It has been reported that after application to the skin, ALA accumulates in the pilosebaceous unit. After activation by light at a specific wavelength, reactive oxygen species are produced, leading to the photodynamic reaction. In addition, the technique supresses the proliferation and secretion of sebocytes and a local inflammatory reaction occurs through increased levels of proinflammatory cytokines such as IL-1, IL-6, TNFα, and CXCL8.5

Clinically, a local inflammatory response is observed characterized by erythema and pustules, with a positive correlation between these findings and efficacy.5,6

Currently, few case series on acne treatment with PDT have been published. Light sources used include red light, blue light, polychromatic visible light with halogen lamps, pulsed dye laser light, and visible light. There are no recommendations as to the most appropriate sensitizer, time between sessions, total treatment duration, or long-term follow-up.7–10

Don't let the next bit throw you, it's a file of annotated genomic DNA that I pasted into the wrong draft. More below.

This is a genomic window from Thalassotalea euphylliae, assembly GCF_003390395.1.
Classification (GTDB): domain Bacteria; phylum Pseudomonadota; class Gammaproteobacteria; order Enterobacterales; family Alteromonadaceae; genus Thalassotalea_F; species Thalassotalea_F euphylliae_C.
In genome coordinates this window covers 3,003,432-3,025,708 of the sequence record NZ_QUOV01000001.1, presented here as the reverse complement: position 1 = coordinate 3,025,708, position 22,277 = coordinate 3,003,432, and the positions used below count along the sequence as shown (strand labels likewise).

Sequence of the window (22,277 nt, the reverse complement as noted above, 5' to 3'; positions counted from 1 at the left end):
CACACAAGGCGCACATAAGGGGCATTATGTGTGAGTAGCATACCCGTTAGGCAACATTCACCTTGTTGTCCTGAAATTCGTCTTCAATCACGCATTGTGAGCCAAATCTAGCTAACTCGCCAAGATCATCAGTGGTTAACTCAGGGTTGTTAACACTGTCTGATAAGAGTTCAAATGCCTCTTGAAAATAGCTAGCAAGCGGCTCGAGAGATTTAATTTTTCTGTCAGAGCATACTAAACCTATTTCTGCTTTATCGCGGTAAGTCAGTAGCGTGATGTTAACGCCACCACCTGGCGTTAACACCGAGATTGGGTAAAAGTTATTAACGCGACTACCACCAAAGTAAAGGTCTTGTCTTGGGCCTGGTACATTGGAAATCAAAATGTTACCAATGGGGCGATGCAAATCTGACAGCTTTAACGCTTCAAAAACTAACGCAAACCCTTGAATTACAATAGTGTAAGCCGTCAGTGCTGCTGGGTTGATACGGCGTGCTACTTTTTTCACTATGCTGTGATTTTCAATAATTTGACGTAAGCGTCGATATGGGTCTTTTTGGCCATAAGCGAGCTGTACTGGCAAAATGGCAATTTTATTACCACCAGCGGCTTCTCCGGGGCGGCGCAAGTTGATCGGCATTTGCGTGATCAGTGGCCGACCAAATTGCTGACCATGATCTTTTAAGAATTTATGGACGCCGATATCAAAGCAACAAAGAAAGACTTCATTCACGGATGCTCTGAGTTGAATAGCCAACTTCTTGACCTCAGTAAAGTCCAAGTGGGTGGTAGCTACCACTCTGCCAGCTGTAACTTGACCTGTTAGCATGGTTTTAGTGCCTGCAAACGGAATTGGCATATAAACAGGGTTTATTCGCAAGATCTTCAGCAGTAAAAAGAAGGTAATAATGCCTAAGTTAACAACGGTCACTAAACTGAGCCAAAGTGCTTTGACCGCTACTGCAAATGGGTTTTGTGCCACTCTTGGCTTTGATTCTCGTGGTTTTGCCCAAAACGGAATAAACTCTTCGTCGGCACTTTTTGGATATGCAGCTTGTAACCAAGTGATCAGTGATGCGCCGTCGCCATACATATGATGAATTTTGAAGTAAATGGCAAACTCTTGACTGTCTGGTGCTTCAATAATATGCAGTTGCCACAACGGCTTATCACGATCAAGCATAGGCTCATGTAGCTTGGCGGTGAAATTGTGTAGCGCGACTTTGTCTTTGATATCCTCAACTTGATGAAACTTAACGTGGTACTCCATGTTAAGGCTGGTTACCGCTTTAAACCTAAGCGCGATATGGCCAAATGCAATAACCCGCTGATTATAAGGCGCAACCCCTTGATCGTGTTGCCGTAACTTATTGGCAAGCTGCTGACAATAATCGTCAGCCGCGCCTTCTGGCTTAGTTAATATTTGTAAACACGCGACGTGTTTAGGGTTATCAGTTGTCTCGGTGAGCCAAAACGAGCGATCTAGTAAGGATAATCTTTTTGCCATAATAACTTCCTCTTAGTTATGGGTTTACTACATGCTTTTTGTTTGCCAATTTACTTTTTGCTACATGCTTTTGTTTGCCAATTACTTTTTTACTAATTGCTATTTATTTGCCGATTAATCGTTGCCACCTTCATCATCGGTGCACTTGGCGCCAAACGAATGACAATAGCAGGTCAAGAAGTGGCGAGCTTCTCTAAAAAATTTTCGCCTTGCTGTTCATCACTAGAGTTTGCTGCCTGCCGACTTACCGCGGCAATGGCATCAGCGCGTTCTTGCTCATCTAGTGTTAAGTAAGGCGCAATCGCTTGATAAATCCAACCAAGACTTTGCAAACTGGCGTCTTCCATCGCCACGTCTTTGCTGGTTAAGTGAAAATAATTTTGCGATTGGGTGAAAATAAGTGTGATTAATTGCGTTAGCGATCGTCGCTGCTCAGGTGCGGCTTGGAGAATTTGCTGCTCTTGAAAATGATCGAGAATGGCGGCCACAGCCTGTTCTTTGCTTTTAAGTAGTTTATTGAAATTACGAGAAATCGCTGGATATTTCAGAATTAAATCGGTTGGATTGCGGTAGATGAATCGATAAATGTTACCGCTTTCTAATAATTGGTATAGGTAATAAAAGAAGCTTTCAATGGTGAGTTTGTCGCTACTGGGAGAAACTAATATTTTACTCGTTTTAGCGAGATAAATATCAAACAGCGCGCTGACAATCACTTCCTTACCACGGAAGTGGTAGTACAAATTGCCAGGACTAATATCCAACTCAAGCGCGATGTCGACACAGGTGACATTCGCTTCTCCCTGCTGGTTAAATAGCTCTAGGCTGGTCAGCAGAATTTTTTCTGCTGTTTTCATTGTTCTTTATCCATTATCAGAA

Although DL-PDT and C-PDT have similar efficacy, the former has certain advantages over the latter. The main one is that it is less painful. In C-PDT, the pain is more intense probably because of the sudden light absorption and the high levels of protoporphyrin that accumulate after hours of occlusion of the photosensitizer. In contrast, DL-PDT causes continuous production and progressive photoactivation of small amounts of protoporphyrin IX, and so it is better tolerated.10 An additional advantage of DL-PDT during the pandemic is the reduced time spent in hospital, with subsequent decreased risk of COVID contagion.

In conclusion, as in other cases described in the literature, PDT represents a useful tool in the management of patients with severe acne in whom systemic treatment is contraindicated due to the underlying disease, achieving a reduction in inflammatory and noninflammatory lesions, with good tolerance and treatment satisfaction.


We have not received funding to produce this article.

Conflicts of Interest

The remaining authors declare that they have no conflicts of interest.